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Beth Sorensen
Office of Communications


Joseph Stoller, a December 2002 graduate of Reed College, has been awarded a Thomas J. Watson Fellowship for the 2003-04 academic year. Stoller will receive $22,000 to support his travel to the Netherlands, Germany, France, Finland, Argentina, Japan, and Taiwan, where he proposes to study how to create, express, and communicate differences through contact improvisation, a style of movement. He is among 48 students selected for the prestigious fellowship from 50 selective liberal arts colleges and universities. Including Stoller, Reed students have been awarded 61 Watson fellowships since the program began.

Stoller, a history major from Boulder, Colorado, believes that contact improvisation, a practice that focuses on internal psychophysical experience and communication, offers a methodology for trying to understand others, including how one interacts with others, that expands beyond other analytical methods. He explains, "While challenging me, as a cultural outsider, trying to understand our differences, my Watson project will offer a way to deeply connect and co-create with people." Stoller believes that this project will prepare him to develop an educational program that would rigorously integrate psychophysical practices, more traditional intellectual disciplines, and cross-cultural encounters.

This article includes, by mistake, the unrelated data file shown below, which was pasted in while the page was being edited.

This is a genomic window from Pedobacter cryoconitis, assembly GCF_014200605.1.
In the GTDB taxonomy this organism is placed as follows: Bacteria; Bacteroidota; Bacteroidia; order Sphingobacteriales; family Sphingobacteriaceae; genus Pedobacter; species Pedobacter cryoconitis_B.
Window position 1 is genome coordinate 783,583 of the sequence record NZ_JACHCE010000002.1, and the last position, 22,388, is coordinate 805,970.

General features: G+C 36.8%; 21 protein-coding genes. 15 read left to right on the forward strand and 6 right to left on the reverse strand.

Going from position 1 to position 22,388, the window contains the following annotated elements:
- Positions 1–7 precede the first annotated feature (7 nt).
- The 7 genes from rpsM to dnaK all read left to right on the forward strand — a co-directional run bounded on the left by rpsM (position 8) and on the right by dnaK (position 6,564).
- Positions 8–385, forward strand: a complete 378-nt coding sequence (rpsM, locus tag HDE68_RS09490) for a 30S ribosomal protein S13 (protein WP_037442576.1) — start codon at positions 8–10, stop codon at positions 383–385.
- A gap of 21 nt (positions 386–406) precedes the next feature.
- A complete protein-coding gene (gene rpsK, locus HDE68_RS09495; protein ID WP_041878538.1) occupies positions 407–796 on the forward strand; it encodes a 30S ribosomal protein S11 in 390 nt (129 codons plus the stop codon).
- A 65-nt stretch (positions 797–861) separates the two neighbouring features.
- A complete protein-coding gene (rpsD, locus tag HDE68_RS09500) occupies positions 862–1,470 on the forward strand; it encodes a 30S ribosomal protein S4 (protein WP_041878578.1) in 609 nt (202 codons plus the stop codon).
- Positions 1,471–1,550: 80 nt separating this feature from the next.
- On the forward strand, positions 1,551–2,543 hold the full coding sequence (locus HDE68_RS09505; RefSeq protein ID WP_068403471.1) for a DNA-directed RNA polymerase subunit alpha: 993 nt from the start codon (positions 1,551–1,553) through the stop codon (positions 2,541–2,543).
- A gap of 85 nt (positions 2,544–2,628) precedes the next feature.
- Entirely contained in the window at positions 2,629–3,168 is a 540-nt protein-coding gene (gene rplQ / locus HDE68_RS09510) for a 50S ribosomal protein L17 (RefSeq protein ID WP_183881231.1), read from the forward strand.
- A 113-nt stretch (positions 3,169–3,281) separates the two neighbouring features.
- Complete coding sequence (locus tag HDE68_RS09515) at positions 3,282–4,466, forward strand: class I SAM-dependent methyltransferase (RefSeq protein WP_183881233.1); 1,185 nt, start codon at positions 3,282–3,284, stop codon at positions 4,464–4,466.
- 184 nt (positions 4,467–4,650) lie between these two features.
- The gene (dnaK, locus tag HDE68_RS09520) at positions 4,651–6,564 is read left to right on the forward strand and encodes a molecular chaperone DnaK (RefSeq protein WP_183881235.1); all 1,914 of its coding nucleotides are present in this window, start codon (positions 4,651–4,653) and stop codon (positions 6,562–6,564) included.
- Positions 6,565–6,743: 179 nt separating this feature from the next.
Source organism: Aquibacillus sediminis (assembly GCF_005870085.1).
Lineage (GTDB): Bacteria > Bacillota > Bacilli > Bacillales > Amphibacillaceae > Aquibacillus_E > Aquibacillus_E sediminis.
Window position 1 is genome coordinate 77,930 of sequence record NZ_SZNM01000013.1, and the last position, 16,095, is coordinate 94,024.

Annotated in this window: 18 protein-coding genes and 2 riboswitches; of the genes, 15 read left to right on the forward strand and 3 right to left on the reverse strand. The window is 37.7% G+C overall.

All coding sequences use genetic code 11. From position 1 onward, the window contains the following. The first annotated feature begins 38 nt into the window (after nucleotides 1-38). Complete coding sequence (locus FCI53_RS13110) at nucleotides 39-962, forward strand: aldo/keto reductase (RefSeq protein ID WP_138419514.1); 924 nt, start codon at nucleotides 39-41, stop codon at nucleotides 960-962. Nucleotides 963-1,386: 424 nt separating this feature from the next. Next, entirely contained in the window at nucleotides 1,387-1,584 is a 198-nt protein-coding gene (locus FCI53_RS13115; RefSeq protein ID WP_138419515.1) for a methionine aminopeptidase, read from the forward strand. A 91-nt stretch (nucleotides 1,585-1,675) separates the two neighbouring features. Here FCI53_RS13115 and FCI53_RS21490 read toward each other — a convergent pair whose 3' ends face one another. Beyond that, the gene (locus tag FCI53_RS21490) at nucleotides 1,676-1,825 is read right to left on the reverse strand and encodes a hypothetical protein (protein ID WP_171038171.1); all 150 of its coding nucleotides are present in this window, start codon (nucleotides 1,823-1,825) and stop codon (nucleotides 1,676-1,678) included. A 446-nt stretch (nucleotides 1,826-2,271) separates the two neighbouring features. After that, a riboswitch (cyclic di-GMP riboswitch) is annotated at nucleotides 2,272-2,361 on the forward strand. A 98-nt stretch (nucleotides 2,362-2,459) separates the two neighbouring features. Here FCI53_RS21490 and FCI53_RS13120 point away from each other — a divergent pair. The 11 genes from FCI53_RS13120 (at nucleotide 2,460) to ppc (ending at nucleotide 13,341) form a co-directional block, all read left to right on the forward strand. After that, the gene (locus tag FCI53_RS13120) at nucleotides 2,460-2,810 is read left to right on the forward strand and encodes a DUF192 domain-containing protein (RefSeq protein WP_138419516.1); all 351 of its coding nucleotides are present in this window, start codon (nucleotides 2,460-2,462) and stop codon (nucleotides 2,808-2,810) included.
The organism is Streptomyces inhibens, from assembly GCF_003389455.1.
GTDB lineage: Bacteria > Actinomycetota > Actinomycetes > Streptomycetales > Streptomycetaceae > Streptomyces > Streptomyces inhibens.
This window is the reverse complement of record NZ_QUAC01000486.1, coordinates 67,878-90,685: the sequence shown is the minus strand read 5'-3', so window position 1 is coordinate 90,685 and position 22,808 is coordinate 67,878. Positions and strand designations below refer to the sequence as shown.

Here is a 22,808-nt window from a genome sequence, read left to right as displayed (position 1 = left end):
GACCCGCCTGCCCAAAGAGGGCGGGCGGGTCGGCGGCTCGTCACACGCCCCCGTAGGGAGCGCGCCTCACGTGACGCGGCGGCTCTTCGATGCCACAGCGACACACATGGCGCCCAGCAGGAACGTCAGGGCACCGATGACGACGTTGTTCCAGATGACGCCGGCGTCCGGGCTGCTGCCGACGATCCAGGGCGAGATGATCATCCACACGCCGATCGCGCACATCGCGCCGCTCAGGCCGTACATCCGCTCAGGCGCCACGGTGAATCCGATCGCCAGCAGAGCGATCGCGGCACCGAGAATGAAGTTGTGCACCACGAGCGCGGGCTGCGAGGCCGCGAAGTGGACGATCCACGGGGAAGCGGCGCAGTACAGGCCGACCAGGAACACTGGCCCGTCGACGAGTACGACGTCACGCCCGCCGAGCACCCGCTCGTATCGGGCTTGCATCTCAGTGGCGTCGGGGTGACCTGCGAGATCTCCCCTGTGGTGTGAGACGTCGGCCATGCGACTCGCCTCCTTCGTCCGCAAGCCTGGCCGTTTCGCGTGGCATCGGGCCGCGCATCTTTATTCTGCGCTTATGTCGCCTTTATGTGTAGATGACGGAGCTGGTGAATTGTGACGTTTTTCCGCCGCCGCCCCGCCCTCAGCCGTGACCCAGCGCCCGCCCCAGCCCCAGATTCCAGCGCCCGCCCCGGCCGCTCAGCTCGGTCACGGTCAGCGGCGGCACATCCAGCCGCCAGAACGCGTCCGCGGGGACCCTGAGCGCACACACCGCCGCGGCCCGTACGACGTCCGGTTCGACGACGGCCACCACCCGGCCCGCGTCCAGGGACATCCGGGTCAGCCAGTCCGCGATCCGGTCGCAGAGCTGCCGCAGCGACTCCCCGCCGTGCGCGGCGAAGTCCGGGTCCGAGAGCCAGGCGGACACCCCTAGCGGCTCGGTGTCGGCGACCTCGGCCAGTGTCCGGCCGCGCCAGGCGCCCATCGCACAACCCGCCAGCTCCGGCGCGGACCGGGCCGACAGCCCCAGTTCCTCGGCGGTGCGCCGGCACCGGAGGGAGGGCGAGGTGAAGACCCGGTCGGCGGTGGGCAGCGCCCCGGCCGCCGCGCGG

Watson Fellows are selected in a two-step process that requires nomination from the college, followed by a national competition. This year nearly 1,000 students competed for the fellowships. The Watson Foundation looks for those with leadership drive, independence, creativity, and academic potential.

The children of Thomas J. Watson, Sr., the founder of IBM, and Jeannette K. Watson established the Thomas J. Watson fellowship program in 1968 in honor of their parents’ life-long interest in education and world affairs. The program does not underwrite formal university education; rather, it supports 12 months of independent, overseas research. Norvell E. Brasch, former fellow and executive director of the fellowship program, said, "The program is designed to fund the most creative dreams of our fellows with a minimum of restrictions. The world is their canvas and we let them tell us how they want to paint it."

Reed College, in Portland, Oregon, is an undergraduate institution of the liberal arts and sciences dedicated to sustaining the highest intellectual standards in the country. With an enrollment of about 1,360 students, Reed ranks third in the undergraduate origins of Ph.D.s in the United States and second in the number of Rhodes scholars from a liberal arts college (31 since 1915).

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